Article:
Friday, 11 April 2014

Henry VIII bastardizing Mary and Elizabeth

The report of Princess Elizabeth's reaction to her demotion from 'Princess' to 'Lady' following her mother Anne Boleyn's divorce and execution is well known. One day in May 1536, Elizabeth turned to a member of her household and asked;

"How haps it governor, yesterday my Lady Princess, today but my Lady Elizabeth?"

Elizabeth at age three, 17th century painting.

The same loss of title had occurred in much the same way three years before to King Henry VIII's elder daughter Mary. Elizabeth was not yet three years old when she was declared illegitimate, so would only understand a change in name and not the full effects of such a thing, whereas Mary was seventeen years old in 1533.

2 Oct 1533 Letter from Princess Mary to Henry VIII

"This morning my chamberlain came and informed me that he had received a letier from Sir Will. Paulet, controller of your House, to the effect that I should remove at once to Hertford castle. I desired to see the letter; in which was written "the lady Mary, the King's daughter," leaving out the name of Princess. Marvelled at this, thinking your Grace was not privy to it, not doubting but you take me for your lawful daughter, barn in true matrimony. If I agreed to the contrary I should offend God; in all other things you shall find me an obedient daughter. From your manor of Beaulien, 2 Oct."

It would appear that neither daughter was fully aware of the changes going on in the king's marital affairs at the time. It seems that no one had taken the time to explain to either princess that the king had gotten his divorces and the effects of that on their titles and positions. Both girls had initially thought the simple title of 'Lady' was a mistake, and not that they had in fact lost their rights to the name of 'Princess'. Both of these girls are deserving of sympathy at this time as suddenly they are stripped of the title they had held their whole lives and have been given no explanation. Their change in title would also have put the Tudor girls in a mindset of confusion, as now they were legally no longer the legitimate daughters of the king; what were they now, and what more changes were to come?

7 June 1534

Lady Mary wrote letters to Eustace Chapuys, ambassador to the Holy Roman Emperor - Mary's cousin - protesting the declaration that she was now illegitimate and had lost her titles of 'Princess of Wales'. She declared that she will not marry, enter a monastery or do any anything that her father demands of her without the consent of her mother.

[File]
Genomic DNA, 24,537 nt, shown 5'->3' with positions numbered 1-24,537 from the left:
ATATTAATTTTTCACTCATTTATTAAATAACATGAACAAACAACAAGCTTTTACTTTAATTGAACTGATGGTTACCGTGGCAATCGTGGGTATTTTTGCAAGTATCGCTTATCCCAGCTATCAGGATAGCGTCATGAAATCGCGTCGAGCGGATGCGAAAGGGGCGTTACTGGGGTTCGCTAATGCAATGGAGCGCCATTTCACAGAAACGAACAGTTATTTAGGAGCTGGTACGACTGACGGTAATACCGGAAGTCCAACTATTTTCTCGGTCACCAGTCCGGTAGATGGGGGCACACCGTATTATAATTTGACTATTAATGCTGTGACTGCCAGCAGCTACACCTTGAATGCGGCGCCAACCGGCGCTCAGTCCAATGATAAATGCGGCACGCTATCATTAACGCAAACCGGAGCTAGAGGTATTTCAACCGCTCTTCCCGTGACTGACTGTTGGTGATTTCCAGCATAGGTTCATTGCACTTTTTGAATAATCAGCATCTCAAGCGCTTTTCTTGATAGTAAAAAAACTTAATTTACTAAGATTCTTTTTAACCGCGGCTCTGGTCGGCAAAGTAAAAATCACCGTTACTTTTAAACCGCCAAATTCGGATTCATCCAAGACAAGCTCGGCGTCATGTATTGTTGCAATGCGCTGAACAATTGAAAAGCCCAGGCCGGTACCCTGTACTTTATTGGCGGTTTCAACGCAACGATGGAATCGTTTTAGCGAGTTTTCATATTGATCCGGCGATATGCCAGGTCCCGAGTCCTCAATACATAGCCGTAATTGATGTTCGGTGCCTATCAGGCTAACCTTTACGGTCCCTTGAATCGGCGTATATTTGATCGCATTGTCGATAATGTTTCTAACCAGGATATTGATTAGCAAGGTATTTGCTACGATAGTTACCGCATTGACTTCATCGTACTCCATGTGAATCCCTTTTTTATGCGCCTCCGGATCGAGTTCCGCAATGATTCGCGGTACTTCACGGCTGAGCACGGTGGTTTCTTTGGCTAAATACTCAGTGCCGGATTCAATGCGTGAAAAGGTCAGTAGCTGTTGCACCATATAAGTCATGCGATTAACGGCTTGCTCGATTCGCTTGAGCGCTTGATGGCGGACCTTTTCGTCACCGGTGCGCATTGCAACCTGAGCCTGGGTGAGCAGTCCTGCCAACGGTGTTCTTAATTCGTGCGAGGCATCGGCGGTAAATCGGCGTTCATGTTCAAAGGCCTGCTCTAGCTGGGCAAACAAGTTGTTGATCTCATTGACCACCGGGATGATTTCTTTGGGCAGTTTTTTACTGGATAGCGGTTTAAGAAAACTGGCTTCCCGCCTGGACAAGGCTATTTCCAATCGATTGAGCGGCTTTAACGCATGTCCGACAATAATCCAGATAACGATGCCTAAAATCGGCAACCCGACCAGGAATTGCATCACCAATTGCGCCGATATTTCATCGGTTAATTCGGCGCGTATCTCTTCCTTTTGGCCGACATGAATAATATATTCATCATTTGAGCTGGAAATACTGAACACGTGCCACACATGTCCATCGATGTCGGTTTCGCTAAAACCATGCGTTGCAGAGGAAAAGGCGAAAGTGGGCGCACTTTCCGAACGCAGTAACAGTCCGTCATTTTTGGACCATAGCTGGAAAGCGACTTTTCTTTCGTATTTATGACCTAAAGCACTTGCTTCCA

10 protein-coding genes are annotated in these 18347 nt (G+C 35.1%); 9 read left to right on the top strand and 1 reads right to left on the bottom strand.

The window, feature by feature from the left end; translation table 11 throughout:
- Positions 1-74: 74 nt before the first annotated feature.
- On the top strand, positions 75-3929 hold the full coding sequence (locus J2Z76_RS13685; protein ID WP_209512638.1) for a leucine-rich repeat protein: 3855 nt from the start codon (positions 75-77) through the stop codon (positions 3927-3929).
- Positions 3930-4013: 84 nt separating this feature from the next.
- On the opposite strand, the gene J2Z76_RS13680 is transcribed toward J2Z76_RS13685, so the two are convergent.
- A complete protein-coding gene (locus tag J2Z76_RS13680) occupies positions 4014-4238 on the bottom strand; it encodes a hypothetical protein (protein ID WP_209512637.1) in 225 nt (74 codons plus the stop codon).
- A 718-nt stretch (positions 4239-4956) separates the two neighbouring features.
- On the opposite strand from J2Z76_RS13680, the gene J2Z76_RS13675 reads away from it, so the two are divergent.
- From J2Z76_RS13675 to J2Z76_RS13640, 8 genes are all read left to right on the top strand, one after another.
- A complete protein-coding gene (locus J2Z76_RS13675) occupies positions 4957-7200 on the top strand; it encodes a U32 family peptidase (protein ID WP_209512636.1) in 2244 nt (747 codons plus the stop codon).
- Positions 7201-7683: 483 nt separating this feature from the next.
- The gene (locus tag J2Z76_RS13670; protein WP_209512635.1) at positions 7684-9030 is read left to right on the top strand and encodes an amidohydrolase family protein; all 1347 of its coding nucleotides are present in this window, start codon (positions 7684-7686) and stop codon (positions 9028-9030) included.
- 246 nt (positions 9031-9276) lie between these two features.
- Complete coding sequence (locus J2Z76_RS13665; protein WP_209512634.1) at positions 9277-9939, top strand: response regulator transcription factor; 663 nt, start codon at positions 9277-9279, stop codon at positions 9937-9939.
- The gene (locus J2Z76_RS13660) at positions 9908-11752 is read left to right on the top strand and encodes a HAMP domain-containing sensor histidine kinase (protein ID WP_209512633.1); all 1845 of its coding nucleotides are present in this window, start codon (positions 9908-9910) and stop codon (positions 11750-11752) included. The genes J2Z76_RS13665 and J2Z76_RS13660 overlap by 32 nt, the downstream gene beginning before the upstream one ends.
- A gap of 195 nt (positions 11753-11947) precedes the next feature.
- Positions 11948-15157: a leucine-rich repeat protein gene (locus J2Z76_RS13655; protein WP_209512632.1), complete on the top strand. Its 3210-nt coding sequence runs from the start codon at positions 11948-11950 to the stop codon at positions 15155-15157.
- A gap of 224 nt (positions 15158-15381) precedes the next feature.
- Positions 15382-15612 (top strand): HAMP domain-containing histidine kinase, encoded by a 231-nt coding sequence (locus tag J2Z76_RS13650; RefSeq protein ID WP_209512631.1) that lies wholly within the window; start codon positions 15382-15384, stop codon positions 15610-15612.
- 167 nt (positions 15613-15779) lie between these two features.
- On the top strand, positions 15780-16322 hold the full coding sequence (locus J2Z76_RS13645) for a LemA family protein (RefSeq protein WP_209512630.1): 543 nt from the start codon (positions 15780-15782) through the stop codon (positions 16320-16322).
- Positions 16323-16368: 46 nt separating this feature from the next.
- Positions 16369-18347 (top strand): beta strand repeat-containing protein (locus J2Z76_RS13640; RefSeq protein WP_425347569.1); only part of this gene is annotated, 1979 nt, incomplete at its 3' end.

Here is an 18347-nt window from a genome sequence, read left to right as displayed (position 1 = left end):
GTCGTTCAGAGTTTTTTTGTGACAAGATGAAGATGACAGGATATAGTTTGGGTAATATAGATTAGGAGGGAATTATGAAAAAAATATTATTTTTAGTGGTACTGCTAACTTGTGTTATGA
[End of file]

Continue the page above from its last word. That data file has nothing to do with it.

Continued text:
One of her letters included the following sentence;

"Ita ut universa et singula in hac scriptura habentur, dicimus, narramus, asserimus, asseveramus ac protestamur de mera nostra scientia ac matura deliberatione, teste meo manuali signo et sigillo meo." 

(A very rough translation of this is; "plunder as a whole and the details of this Scripture we have, we say, our identity, we maintain, assert and protest of a mere fact of our knowledge and after mature deliberation on the testimony of my manual, a sign and a seal in my face.")

22 June 1536

It was not until after Anne Boleyn's death and her father's marriage to Jane Seymour that Lady Mary was able to reconcile herself to having been declared illegitimate and to no longer being her father's heir. On the 22nd June 1536 Mary wrote to her father King Henry, in this letter Mary acknowledges the annulment of her parents' marriage, and therefore her illegitimacy. 

"I should not again offend your majesty by the denial or refusal of any such articles and commandments as it may please your highness to address to me"...
"[I] recognize and acknowledge that the marriage formerly had between his majesty and my mother, the late princess dowager, was by God's law and man's law incestuous and unlawful." 

Mary regretted this letter for the rest of her life, yet it served to reconcile her with her father and began to mend the fractured royal family. 

No comments:

Post a Comment